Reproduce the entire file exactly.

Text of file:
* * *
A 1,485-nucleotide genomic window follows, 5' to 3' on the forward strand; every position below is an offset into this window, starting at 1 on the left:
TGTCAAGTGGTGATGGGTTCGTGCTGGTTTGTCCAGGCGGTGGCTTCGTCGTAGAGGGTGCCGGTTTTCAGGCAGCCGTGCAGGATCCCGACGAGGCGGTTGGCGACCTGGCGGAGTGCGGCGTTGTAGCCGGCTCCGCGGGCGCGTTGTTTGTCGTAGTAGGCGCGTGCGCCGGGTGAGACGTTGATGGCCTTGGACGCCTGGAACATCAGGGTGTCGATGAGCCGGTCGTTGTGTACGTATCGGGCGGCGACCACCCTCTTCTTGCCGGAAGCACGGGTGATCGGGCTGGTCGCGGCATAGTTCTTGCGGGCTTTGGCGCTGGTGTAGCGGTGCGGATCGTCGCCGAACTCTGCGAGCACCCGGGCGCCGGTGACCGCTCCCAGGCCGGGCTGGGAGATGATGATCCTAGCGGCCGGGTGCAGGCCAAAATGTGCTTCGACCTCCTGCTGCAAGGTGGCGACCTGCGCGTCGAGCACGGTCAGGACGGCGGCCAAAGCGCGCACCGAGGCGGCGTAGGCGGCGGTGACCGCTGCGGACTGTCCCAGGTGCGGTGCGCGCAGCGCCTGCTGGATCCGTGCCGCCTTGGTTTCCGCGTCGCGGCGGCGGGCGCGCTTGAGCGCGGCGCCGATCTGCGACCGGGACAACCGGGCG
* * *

A 1,485-nucleotide genomic window follows, 5' to 3' on the forward strand; every position below is an offset into this window, starting at 1 on the left:
TGTCAAGTGGTGATGGGTTCGTGCTGGTTTGTCCAGGCGGTGGCTTCGTCGTAGAGGGTGCCGGTTTTCAGGCAGCCGTGCAGGATCCCGACGAGGCGGTTGGCGACCTGGCGGAGTGCGGCGTTGTAGCCGGCTCCGCGGGCGCGTTGTTTGTCGTAGTAGGCGCGTGCGCCGGGTGAGACGTTGATGGCCTTGGACGCCTGGAACATCAGGGTGTCGATGAGCCGGTCGTTGTGTACGTATCGGGCGGCGACCACCCTCTTCTTGCCGGAAGCACGGGTGATCGGGCTGGTCGCGGCATAGTTCTTGCGGGCTTTGGCGCTGGTGTAGCGGTGCGGATCGTCGCCGAACTCTGCGAGCACCCGGGCGCCGGTGACCGCTCCCAGGCCGGGCTGGGAGATGATGATCCTAGCGGCCGGGTGCAGGCCAAAATGTGCTTCGACCTCCTGCTGCAAGGTGGCGACCTGCGCGTCGAGCACGGTCAGGACGGCGGCCAAAGCGCGCACCGAGGCGGCGTAGGCGGCGGTGACCGCTGCGGACTGTCCCAGGTGCGGTGCGCGCAGCGCCTGCTGGATCCGTGCCGCCTTGGTTTCCGCGTCGCGGCGGCGGGCGCGCTTGAGCGCGGCGCCGATCTGCGACCGGGACAACCGGGCG